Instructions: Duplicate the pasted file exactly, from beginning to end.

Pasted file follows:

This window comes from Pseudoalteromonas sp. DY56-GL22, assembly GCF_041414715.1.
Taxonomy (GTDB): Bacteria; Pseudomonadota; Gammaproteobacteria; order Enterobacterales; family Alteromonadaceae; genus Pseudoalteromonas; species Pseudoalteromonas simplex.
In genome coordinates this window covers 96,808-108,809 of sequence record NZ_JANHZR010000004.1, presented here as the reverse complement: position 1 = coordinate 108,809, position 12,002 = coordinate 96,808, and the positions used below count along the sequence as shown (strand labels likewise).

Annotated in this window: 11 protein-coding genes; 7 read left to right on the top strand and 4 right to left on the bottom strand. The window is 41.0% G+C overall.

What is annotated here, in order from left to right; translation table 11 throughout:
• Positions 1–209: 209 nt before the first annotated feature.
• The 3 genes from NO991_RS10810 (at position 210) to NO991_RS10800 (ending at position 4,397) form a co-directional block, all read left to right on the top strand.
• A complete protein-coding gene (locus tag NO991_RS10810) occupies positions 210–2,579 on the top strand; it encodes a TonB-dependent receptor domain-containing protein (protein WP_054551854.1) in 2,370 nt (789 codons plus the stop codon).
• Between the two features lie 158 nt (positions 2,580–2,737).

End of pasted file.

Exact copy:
This window comes from Pseudoalteromonas sp. DY56-GL22, assembly GCF_041414715.1.
Taxonomy (GTDB): Bacteria; Pseudomonadota; Gammaproteobacteria; order Enterobacterales; family Alteromonadaceae; genus Pseudoalteromonas; species Pseudoalteromonas simplex.
In genome coordinates this window covers 96,808-108,809 of sequence record NZ_JANHZR010000004.1, presented here as the reverse complement: position 1 = coordinate 108,809, position 12,002 = coordinate 96,808, and the positions used below count along the sequence as shown (strand labels likewise).

Annotated in this window: 11 protein-coding genes; 7 read left to right on the top strand and 4 right to left on the bottom strand. The window is 41.0% G+C overall.

What is annotated here, in order from left to right; translation table 11 throughout:
• Positions 1–209: 209 nt before the first annotated feature.
• The 3 genes from NO991_RS10810 (at position 210) to NO991_RS10800 (ending at position 4,397) form a co-directional block, all read left to right on the top strand.
• A complete protein-coding gene (locus tag NO991_RS10810) occupies positions 210–2,579 on the top strand; it encodes a TonB-dependent receptor domain-containing protein (protein WP_054551854.1) in 2,370 nt (789 codons plus the stop codon).
• Between the two features lie 158 nt (positions 2,580–2,737).